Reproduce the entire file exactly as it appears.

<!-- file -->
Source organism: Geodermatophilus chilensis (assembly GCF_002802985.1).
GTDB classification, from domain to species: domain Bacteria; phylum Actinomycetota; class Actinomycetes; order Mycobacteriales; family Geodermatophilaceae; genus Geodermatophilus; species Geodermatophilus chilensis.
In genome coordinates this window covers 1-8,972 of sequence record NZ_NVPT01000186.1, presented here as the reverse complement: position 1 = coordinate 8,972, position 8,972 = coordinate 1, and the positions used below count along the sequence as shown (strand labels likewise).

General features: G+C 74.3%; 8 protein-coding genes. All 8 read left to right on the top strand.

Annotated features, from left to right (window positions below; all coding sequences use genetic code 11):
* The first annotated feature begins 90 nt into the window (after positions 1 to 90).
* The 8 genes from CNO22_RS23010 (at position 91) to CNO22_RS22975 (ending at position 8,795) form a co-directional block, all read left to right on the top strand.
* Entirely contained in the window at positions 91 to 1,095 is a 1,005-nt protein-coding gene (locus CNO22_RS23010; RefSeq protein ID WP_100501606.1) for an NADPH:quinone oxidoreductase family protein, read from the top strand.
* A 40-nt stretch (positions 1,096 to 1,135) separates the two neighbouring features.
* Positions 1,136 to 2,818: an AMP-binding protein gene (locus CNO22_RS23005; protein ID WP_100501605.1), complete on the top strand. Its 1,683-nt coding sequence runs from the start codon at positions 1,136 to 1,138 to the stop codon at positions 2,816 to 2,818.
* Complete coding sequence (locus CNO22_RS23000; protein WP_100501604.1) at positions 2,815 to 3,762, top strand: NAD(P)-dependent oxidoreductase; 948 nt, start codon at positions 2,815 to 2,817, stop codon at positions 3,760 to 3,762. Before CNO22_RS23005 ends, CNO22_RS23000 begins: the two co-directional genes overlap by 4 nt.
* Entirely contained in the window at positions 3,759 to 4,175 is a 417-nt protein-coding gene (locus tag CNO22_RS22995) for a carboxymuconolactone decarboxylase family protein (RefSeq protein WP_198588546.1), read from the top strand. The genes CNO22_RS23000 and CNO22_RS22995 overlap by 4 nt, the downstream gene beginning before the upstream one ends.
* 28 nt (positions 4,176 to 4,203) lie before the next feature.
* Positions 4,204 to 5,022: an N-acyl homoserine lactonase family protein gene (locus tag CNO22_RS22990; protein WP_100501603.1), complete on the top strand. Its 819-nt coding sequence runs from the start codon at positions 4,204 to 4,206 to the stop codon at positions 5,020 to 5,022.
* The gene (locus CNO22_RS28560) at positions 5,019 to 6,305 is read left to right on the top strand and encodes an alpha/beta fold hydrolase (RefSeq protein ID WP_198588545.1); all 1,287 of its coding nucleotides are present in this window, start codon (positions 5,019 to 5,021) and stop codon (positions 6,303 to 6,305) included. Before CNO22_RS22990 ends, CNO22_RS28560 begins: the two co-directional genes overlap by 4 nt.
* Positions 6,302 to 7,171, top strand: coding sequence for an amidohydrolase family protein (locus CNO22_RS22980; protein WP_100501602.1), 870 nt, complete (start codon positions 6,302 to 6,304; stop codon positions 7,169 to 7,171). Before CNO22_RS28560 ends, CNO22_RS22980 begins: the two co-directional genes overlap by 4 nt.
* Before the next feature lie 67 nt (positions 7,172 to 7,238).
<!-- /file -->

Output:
Source organism: Geodermatophilus chilensis (assembly GCF_002802985.1).
GTDB classification, from domain to species: domain Bacteria; phylum Actinomycetota; class Actinomycetes; order Mycobacteriales; family Geodermatophilaceae; genus Geodermatophilus; species Geodermatophilus chilensis.
In genome coordinates this window covers 1-8,972 of sequence record NZ_NVPT01000186.1, presented here as the reverse complement: position 1 = coordinate 8,972, position 8,972 = coordinate 1, and the positions used below count along the sequence as shown (strand labels likewise).

General features: G+C 74.3%; 8 protein-coding genes. All 8 read left to right on the top strand.

Annotated features, from left to right (window positions below; all coding sequences use genetic code 11):
* The first annotated feature begins 90 nt into the window (after positions 1 to 90).
* The 8 genes from CNO22_RS23010 (at position 91) to CNO22_RS22975 (ending at position 8,795) form a co-directional block, all read left to right on the top strand.
* Entirely contained in the window at positions 91 to 1,095 is a 1,005-nt protein-coding gene (locus CNO22_RS23010; RefSeq protein ID WP_100501606.1) for an NADPH:quinone oxidoreductase family protein, read from the top strand.
* A 40-nt stretch (positions 1,096 to 1,135) separates the two neighbouring features.
* Positions 1,136 to 2,818: an AMP-binding protein gene (locus CNO22_RS23005; protein ID WP_100501605.1), complete on the top strand. Its 1,683-nt coding sequence runs from the start codon at positions 1,136 to 1,138 to the stop codon at positions 2,816 to 2,818.
* Complete coding sequence (locus CNO22_RS23000; protein WP_100501604.1) at positions 2,815 to 3,762, top strand: NAD(P)-dependent oxidoreductase; 948 nt, start codon at positions 2,815 to 2,817, stop codon at positions 3,760 to 3,762. Before CNO22_RS23005 ends, CNO22_RS23000 begins: the two co-directional genes overlap by 4 nt.
* Entirely contained in the window at positions 3,759 to 4,175 is a 417-nt protein-coding gene (locus tag CNO22_RS22995) for a carboxymuconolactone decarboxylase family protein (RefSeq protein WP_198588546.1), read from the top strand. The genes CNO22_RS23000 and CNO22_RS22995 overlap by 4 nt, the downstream gene beginning before the upstream one ends.
* 28 nt (positions 4,176 to 4,203) lie before the next feature.
* Positions 4,204 to 5,022: an N-acyl homoserine lactonase family protein gene (locus tag CNO22_RS22990; protein WP_100501603.1), complete on the top strand. Its 819-nt coding sequence runs from the start codon at positions 4,204 to 4,206 to the stop codon at positions 5,020 to 5,022.
* The gene (locus CNO22_RS28560) at positions 5,019 to 6,305 is read left to right on the top strand and encodes an alpha/beta fold hydrolase (RefSeq protein ID WP_198588545.1); all 1,287 of its coding nucleotides are present in this window, start codon (positions 5,019 to 5,021) and stop codon (positions 6,303 to 6,305) included. Before CNO22_RS22990 ends, CNO22_RS28560 begins: the two co-directional genes overlap by 4 nt.
* Positions 6,302 to 7,171, top strand: coding sequence for an amidohydrolase family protein (locus CNO22_RS22980; protein WP_100501602.1), 870 nt, complete (start codon positions 6,302 to 6,304; stop codon positions 7,169 to 7,171). Before CNO22_RS28560 ends, CNO22_RS22980 begins: the two co-directional genes overlap by 4 nt.
* Before the next feature lie 67 nt (positions 7,172 to 7,238).